This study examines innovation and corporate entrepreneurship (I&CE) thinking and acting in Development Finance Institutions (DFIs). Based on the reviewed literature, the study supports the proposition that entrepreneurship is not limited to new ventures and that established organisations, both commercial and non-commercial, such as DFIs, can benefit from entrepreneurship principles. To demonstrate that I&CE can be fostered in DFIs, the study employed a Pre-test-Post-test Control Group True Experimental Design (OXO / Control Group), in which I&CE climate was diagnosed in an experimental DFI (O1) and in a number of control group DFIs (O3); a training intervention was conducted (X) on managers and senior professionals of the experimental DFI; and a post-intervention diagnosis was made to determine the effect of the training intervention (O2). The diagnostic observations were conducted using a modification of the CEAI developed by Hornsby et al. (1990). The measurement properties of the modified instrument, herein called the ICEAI, including a factor analysis and reliability assessment, were determined. Results confirmed that five distinct corporate entrepreneurship internal organisational factors, similar to those suggested in the literature, and two additional innovation internal organisational factors, do exist. Based on how the items loaded on each factor, the CE factors were entitled: management support; work discretion; rewards/reinforcement; time availability; and organisational boundaries. The innovation factors were entitled: innovation organisational support; and innovation portfolio management. From a DFI managerial perspective, the results of the experiment indicate: that the ICEAI can be a useful tool in diagnosing the innovation and corporate entrepreneurship environment in DFIs; that the training intervention used in the study yields overall statistically significant improvements in all but two constructs of I&CE; that ICEAI can be a useful tool in identifying categories of employees (i.e. those with ‘longer’ experience and ‘higher’ education) with whom I&CE training is less likely to succeed, or should be applied in a more focused way or using different strategies; that after the training intervention of the leadership group in the experimental DFI, there was a notable increase in developed and approved new venture plans, indicating that organisational leaders can be change agents for I&CE.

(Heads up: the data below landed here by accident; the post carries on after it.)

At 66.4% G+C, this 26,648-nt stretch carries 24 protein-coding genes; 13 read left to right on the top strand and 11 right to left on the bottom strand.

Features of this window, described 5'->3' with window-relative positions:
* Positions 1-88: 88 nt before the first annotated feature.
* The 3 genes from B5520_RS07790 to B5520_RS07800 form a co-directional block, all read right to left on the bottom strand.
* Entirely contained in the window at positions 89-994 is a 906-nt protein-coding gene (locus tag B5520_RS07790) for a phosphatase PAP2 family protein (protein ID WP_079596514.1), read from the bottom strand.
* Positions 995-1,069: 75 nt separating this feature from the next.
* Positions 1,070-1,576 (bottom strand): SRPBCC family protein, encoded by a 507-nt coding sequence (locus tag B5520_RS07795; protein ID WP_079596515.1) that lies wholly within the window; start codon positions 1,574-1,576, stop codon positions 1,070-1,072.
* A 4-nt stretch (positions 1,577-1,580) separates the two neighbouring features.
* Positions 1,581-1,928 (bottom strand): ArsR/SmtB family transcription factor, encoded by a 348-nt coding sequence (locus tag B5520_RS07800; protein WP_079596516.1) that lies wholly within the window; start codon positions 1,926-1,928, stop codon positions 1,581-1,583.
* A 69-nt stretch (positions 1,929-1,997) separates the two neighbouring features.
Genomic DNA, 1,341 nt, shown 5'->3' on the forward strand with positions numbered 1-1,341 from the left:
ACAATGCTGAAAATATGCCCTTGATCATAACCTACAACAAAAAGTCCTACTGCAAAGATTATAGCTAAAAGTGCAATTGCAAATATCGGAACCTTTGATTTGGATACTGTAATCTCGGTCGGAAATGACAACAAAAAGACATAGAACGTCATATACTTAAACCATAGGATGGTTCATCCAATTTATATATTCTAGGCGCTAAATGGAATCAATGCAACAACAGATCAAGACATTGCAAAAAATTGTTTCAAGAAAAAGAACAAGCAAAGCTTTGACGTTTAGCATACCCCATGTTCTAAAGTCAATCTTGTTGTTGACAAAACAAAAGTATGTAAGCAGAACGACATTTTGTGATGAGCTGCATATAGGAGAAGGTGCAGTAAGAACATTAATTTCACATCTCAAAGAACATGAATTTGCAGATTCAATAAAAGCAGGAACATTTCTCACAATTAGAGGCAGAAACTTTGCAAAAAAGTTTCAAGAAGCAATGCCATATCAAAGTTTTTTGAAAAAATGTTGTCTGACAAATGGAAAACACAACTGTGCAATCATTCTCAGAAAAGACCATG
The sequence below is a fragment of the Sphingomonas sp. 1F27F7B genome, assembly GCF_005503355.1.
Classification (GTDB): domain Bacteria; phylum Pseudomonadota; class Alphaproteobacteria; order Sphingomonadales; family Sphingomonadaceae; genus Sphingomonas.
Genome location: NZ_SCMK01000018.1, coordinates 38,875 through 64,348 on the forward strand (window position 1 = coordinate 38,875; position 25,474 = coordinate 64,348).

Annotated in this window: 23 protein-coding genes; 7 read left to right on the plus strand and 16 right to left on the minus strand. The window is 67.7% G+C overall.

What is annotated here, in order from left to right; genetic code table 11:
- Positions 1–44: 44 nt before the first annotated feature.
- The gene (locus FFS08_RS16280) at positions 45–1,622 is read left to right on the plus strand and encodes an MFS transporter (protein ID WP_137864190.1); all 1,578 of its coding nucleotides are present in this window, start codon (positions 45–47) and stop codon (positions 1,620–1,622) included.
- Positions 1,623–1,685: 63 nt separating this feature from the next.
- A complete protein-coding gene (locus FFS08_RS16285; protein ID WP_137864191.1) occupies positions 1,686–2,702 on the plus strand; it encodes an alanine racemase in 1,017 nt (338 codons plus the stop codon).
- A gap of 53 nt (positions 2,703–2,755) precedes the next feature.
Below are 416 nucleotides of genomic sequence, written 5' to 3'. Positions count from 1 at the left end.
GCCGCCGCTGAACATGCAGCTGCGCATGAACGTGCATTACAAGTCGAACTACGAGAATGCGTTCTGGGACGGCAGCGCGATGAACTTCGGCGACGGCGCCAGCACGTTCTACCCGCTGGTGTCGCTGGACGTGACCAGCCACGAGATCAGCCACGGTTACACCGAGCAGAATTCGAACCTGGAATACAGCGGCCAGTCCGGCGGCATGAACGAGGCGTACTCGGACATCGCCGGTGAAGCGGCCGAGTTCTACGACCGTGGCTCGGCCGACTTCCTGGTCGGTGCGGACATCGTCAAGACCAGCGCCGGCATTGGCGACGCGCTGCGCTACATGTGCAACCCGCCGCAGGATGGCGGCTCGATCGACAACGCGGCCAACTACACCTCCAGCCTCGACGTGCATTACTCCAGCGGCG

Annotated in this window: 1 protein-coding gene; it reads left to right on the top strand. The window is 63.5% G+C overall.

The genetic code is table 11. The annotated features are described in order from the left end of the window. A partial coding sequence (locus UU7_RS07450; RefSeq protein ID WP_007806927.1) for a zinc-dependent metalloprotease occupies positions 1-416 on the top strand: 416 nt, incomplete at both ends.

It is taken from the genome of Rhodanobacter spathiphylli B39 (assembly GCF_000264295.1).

Thesis (PhD (Entrepreneurship))--University of Pretoria, 2006.